UCLA’s former campus gynecologist is accused of sexually assaulting many of his female patients.
A 44-year-old cancer patient filed a lawsuit against UCLA and Dr. James Heaps alleging the former campus gynecologist “repeatedly sexual assaulted her during her two years of treatment.” She was battling a life-threatening cancer, mesothelioma, when, in October 2015, she went to Heaps for surgery. During four visits from 2015-2017, she said Heaps “abused his position of trust to improperly touch her clitoris repeatedly, fondle her breasts and squeeze her nipples” pretending to be administering a legitimate medical examination. Heaps has denied any wrongdoing, but his bad behavior has already taken center-stage with claims made by multiple other patients. He recently pleaded not guilty to criminal charges of sexual battery of two of these patients at a university facility.
Heaps’ attorney, Tracy Green, said the physician was a “respected, talented and thorough gynecological oncologist.” She added, “Everything was done for a medical reason.”
However, least 22 other women have stepped forward alleging that Heaps sexually assaulted them, and two additional complaints were found over the course of investigation these. And, roughly 75 people have contacted UCLA about Heaps since the university announced that Los Angeles County prosecutors had filed charges, meaning multiple additional cases could be filed.
The mesothelioma patient’s attorney John Manly, said, “For cancer patients to have to not only worry about dying, but being sexually assaulted, is truly horrific.”
According to the full complaint filed in Los Angeles County Superior Court, the woman “was treated in the emergency room three times in two weeks for severe pain in the abdomen and eventually underwent emergency surgery and was diagnosed with mesothelioma, an aggressive cancer that can line the abdomen…After the surgery, she would see Heaps four times as he told her she needed diligent monitoring.”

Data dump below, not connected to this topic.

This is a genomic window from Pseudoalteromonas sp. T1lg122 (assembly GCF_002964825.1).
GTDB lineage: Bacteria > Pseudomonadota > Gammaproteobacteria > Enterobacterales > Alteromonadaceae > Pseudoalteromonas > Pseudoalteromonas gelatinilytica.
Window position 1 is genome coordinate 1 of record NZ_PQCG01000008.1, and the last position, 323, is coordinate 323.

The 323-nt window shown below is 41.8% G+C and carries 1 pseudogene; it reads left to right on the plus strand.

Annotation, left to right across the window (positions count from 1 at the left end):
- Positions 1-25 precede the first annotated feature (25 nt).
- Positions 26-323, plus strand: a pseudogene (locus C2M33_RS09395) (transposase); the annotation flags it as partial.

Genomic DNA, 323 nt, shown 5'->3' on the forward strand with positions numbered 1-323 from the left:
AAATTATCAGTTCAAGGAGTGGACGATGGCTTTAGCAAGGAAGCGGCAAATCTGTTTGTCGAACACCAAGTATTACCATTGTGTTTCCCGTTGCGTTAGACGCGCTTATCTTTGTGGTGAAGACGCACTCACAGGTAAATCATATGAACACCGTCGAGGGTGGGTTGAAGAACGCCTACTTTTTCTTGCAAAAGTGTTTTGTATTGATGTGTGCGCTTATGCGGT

It was during these visits that Heap examined her alone, without a female chaperone, and sexually assaulted her, including “fondling her breasts, molesting her genitals and attempting to sexually stimulate her.” Because the patient had a life-threatening disease and felt she had no choice but to continue seeing Heaps, she was violated repeatedly during each visit and “felt powerless in reporting or objecting to his behavior,” the lawsuit says.
The two civil lawsuits Heaps and the UC regents are currently facing involve patients treated in 2017. One filing alleges that “a female medical chaperone in the room witnessed the horrific encounter between Doe and Heaps but remained silent.” This suit includes allegations of “sexual battery, emotional distress, gender discrimination, negligent supervision and failure to warn the public and properly train and educate UC staff on sexual misconduct.” The second involves a college student who was 18 and states Heaps “sexually touched her genitals, made vulgar comments about her body and asked embarrassing and medically unnecessary questions about her sex life.”
A UCLA Health spokesperson responded, “the allegations against Dr. Heaps contained in the lawsuit are very disturbing.” After receiving multiple complaints from others, the university added in a statement, “Sexual abuse in any form is unacceptable and represents an inexcusable breach of the physician-patient relationship,” a statement from the university said. “We are deeply sorry that a former UCLA physician violated our policies and standards, our trust and the trust of his patients.”